Fast Focus: 'Should children be encouraged to opt-out of standardized tests?' Individual learners

April 20, 2014 

In reading your editorial reference to the WEA advising parents to have their children opt-out of standardized tests, it appears to me that you are more concerned with the fact that the WEA is enlisting the help of the parents than the fact that they don't want the students to participate in the standardized testing. What's wrong with this picture? Usually, the most frequent complaint is that parents don't get involved enough with their child's education. Then when encouraged to do so, you complain about that. You can't have it both ways.

Personally, I'm not a big fan of standardized testing to begin with. Kids aren't punched out of cookie cutters endowed with the same abilities and attributes. I do not think Common Core should be instituted into our schools. I don't think the government should concern itself with how our children are educated. That's not its job. I am a firm believer that each student is an individual and is possessed with specific abilities -- some better, some not as good as the other students. I think that it is OK to flunk a child if he or she is not doing well in school. Children, and adults too for that matter, mature at different rates. Some just aren't ready, or don't have the ability to advance at the same rate as others. Giving each student a standard test to determine if the school district, the individual school, or the teacher is doing their job seems like an unreasonable expectation to me. And by your own admission, these standardized tests have a potential for bias and racial discrimination. Why would anybody want to initiate that type of testing to begin with?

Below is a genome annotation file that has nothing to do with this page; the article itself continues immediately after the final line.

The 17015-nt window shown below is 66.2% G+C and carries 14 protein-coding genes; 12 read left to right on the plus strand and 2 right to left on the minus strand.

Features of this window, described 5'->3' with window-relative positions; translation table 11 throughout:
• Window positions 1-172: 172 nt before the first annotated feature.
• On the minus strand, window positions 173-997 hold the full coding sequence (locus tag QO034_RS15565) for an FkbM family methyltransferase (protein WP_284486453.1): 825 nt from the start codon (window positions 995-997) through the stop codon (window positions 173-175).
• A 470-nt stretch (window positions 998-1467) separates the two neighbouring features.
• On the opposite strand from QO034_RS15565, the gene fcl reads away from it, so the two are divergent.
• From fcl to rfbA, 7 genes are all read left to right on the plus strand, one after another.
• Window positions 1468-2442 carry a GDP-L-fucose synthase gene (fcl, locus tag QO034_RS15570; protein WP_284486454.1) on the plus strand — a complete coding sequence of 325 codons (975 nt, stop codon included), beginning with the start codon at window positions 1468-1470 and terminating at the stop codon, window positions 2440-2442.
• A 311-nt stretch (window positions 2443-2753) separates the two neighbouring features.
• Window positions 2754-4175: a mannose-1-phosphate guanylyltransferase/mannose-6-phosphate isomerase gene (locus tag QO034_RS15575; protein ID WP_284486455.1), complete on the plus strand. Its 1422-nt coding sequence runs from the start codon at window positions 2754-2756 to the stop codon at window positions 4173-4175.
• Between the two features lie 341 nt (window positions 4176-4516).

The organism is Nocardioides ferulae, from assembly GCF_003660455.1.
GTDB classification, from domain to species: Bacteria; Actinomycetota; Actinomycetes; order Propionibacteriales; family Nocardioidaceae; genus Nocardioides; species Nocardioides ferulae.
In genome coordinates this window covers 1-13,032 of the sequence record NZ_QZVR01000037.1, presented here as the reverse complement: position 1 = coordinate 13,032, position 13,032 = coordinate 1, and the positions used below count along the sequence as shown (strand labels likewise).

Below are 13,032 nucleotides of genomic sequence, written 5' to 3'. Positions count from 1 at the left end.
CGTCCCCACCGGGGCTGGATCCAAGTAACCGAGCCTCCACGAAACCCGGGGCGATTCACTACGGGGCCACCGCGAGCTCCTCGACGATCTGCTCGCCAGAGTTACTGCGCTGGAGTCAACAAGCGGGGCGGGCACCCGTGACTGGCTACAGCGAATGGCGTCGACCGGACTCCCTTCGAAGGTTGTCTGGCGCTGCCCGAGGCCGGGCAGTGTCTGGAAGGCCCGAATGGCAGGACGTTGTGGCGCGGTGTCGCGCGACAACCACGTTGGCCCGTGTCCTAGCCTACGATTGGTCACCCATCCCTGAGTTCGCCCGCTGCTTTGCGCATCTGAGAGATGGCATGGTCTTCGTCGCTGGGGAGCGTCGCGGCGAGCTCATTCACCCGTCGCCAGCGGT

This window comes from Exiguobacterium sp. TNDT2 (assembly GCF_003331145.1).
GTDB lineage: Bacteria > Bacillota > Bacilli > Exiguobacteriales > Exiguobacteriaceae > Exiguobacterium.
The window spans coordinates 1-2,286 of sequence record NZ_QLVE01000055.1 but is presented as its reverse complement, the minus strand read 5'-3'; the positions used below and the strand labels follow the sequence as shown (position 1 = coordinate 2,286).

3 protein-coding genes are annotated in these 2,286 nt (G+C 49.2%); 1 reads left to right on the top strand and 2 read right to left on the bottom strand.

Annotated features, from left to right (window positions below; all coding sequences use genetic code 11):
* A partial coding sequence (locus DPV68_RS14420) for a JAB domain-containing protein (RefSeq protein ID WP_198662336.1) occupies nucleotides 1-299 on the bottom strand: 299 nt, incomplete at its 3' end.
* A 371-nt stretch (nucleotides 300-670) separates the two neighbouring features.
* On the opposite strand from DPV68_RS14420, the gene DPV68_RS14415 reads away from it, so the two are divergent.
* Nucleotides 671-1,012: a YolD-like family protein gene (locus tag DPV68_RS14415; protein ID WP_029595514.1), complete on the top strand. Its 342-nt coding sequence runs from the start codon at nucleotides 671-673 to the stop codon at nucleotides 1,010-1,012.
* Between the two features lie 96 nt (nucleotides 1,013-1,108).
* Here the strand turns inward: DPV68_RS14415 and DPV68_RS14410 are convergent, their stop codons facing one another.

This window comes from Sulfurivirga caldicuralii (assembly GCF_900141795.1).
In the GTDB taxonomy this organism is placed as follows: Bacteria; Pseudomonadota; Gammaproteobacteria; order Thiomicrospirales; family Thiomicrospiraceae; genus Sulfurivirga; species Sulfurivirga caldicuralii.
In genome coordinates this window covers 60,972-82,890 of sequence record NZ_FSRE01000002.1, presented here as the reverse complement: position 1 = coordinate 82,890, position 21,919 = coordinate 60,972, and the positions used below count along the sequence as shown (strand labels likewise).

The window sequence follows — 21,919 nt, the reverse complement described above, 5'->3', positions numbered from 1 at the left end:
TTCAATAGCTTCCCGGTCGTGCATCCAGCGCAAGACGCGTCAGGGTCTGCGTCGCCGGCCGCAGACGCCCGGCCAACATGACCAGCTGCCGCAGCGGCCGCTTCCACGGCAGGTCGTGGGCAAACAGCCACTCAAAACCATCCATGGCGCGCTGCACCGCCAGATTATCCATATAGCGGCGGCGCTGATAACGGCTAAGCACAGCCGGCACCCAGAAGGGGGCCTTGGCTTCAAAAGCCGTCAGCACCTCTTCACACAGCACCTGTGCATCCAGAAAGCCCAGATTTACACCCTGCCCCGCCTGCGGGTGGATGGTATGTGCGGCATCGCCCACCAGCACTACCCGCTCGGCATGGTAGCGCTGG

I think they need to re-evaluate what they teach and how. I have grandchildren that tell me they spend up to three weeks prior to a state test being given just learning how to take the test. That's three weeks the teacher could have been teaching the three "Rs." Keep the standardized testing to factory quality control. That will give us better consumer products. It won't give us better students.

-- ED KENNELLY, Pasco

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